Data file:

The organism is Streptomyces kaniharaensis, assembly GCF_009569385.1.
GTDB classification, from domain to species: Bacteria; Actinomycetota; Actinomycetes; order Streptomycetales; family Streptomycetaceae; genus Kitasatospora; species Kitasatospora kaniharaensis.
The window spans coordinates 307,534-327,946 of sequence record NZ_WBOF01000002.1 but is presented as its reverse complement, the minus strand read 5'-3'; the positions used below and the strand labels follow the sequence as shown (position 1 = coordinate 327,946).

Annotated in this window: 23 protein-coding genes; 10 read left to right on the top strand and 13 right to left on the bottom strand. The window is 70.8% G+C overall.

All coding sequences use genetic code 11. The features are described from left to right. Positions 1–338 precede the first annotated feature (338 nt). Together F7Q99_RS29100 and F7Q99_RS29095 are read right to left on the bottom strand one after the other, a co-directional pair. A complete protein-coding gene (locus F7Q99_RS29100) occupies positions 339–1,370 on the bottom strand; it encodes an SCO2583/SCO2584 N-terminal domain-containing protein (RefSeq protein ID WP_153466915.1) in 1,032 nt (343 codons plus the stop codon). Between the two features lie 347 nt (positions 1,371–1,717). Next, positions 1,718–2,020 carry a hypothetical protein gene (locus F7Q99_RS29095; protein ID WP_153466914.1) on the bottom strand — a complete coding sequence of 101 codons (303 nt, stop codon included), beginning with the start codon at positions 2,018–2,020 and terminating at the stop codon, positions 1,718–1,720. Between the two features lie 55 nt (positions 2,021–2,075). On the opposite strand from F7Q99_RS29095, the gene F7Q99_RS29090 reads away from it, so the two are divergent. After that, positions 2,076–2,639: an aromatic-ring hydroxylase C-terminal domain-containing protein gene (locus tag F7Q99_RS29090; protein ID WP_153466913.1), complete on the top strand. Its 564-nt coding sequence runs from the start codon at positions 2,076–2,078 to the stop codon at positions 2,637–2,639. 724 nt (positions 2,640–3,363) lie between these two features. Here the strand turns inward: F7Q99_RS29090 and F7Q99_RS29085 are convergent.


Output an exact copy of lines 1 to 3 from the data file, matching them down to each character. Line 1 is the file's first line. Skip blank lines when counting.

The organism is Streptomyces kaniharaensis, assembly GCF_009569385.1.
GTDB classification, from domain to species: Bacteria; Actinomycetota; Actinomycetes; order Streptomycetales; family Streptomycetaceae; genus Kitasatospora; species Kitasatospora kaniharaensis.
The window spans coordinates 307,534-327,946 of sequence record NZ_WBOF01000002.1 but is presented as its reverse complement, the minus strand read 5'-3'; the positions used below and the strand labels follow the sequence as shown (position 1 = coordinate 327,946).